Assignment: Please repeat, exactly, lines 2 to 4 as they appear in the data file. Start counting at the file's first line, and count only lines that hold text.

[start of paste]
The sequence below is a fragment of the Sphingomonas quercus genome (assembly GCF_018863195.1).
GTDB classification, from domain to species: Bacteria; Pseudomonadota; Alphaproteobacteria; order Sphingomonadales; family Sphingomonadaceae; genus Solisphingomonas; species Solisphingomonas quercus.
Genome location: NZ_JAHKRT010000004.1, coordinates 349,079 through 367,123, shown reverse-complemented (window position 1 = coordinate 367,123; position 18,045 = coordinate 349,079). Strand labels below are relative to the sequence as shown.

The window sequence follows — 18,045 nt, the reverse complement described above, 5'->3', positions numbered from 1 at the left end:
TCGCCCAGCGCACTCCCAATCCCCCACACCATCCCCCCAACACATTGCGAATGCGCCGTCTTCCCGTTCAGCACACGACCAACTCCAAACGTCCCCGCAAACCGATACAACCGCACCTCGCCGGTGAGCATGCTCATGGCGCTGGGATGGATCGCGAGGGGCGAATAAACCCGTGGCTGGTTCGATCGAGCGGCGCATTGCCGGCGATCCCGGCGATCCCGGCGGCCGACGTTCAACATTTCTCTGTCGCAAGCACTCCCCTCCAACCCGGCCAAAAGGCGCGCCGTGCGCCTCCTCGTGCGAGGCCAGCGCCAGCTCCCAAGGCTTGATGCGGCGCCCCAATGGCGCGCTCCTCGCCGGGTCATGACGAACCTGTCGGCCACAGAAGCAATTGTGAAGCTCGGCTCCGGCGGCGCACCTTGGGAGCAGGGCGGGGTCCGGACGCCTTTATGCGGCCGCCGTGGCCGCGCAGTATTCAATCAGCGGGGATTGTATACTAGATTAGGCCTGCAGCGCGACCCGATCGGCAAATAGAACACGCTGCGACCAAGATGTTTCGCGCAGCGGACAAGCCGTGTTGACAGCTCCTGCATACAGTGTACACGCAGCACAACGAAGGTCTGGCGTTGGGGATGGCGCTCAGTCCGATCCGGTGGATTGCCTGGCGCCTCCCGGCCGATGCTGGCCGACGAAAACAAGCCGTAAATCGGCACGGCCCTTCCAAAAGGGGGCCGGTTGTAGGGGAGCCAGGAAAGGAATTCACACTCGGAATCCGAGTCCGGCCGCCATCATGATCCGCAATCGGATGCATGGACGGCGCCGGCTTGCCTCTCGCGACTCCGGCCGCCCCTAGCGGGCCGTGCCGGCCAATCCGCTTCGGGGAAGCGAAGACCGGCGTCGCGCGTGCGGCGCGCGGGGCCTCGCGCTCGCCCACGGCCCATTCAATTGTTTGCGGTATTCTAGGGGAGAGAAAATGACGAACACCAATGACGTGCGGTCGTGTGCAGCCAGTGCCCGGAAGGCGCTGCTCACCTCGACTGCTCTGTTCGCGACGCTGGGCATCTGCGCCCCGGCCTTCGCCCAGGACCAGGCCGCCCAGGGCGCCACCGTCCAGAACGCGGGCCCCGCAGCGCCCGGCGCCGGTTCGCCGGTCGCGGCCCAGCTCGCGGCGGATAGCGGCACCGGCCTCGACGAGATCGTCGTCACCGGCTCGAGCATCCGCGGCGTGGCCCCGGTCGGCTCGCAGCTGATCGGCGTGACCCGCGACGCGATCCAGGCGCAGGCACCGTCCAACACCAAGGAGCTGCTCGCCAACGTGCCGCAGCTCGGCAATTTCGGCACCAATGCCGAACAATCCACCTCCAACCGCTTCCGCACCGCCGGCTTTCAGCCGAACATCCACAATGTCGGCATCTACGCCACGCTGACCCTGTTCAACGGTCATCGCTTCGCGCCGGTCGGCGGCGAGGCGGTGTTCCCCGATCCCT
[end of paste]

GTDB classification, from domain to species: Bacteria; Pseudomonadota; Alphaproteobacteria; order Sphingomonadales; family Sphingomonadaceae; genus Solisphingomonas; species Solisphingomonas quercus.
Genome location: NZ_JAHKRT010000004.1, coordinates 349,079 through 367,123, shown reverse-complemented (window position 1 = coordinate 367,123; position 18,045 = coordinate 349,079). Strand labels below are relative to the sequence as shown.

The window sequence follows — 18,045 nt, the reverse complement described above, 5'->3', positions numbered from 1 at the left end: